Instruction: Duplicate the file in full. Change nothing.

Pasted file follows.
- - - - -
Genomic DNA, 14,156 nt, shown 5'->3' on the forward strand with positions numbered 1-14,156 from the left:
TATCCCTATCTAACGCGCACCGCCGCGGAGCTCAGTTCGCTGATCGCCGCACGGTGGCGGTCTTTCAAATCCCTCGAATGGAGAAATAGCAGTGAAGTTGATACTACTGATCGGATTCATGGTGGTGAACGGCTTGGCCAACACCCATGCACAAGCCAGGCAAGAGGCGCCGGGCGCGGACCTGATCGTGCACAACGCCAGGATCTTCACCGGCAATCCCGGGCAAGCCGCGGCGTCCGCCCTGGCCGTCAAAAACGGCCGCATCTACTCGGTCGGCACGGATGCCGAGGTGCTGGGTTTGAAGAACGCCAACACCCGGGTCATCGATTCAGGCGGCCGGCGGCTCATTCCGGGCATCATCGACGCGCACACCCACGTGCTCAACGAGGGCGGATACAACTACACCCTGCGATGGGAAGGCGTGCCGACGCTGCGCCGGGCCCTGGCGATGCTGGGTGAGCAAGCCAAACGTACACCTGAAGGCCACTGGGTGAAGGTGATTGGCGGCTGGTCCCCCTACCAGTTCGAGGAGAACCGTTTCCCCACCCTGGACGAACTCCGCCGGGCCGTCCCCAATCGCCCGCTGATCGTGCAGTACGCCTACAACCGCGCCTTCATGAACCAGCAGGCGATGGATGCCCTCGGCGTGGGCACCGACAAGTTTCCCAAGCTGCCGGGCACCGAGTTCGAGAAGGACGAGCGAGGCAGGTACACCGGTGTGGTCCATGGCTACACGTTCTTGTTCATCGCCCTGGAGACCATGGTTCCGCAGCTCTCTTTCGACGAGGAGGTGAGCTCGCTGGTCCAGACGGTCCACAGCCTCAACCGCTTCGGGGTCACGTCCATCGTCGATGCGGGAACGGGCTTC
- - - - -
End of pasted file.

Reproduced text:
Genomic DNA, 14,156 nt, shown 5'->3' on the forward strand with positions numbered 1-14,156 from the left:
TATCCCTATCTAACGCGCACCGCCGCGGAGCTCAGTTCGCTGATCGCCGCACGGTGGCGGTCTTTCAAATCCCTCGAATGGAGAAATAGCAGTGAAGTTGATACTACTGATCGGATTCATGGTGGTGAACGGCTTGGCCAACACCCATGCACAAGCCAGGCAAGAGGCGCCGGGCGCGGACCTGATCGTGCACAACGCCAGGATCTTCACCGGCAATCCCGGGCAAGCCGCGGCGTCCGCCCTGGCCGTCAAAAACGGCCGCATCTACTCGGTCGGCACGGATGCCGAGGTGCTGGGTTTGAAGAACGCCAACACCCGGGTCATCGATTCAGGCGGCCGGCGGCTCATTCCGGGCATCATCGACGCGCACACCCACGTGCTCAACGAGGGCGGATACAACTACACCCTGCGATGGGAAGGCGTGCCGACGCTGCGCCGGGCCCTGGCGATGCTGGGTGAGCAAGCCAAACGTACACCTGAAGGCCACTGGGTGAAGGTGATTGGCGGCTGGTCCCCCTACCAGTTCGAGGAGAACCGTTTCCCCACCCTGGACGAACTCCGCCGGGCCGTCCCCAATCGCCCGCTGATCGTGCAGTACGCCTACAACCGCGCCTTCATGAACCAGCAGGCGATGGATGCCCTCGGCGTGGGCACCGACAAGTTTCCCAAGCTGCCGGGCACCGAGTTCGAGAAGGACGAGCGAGGCAGGTACACCGGTGTGGTCCATGGCTACACGTTCTTGTTCATCGCCCTGGAGACCATGGTTCCGCAGCTCTCTTTCGACGAGGAGGTGAGCTCGCTGGTCCAGACGGTCCACAGCCTCAACCGCTTCGGGGTCACGTCCATCGTCGATGCGGGAACGGGCTTC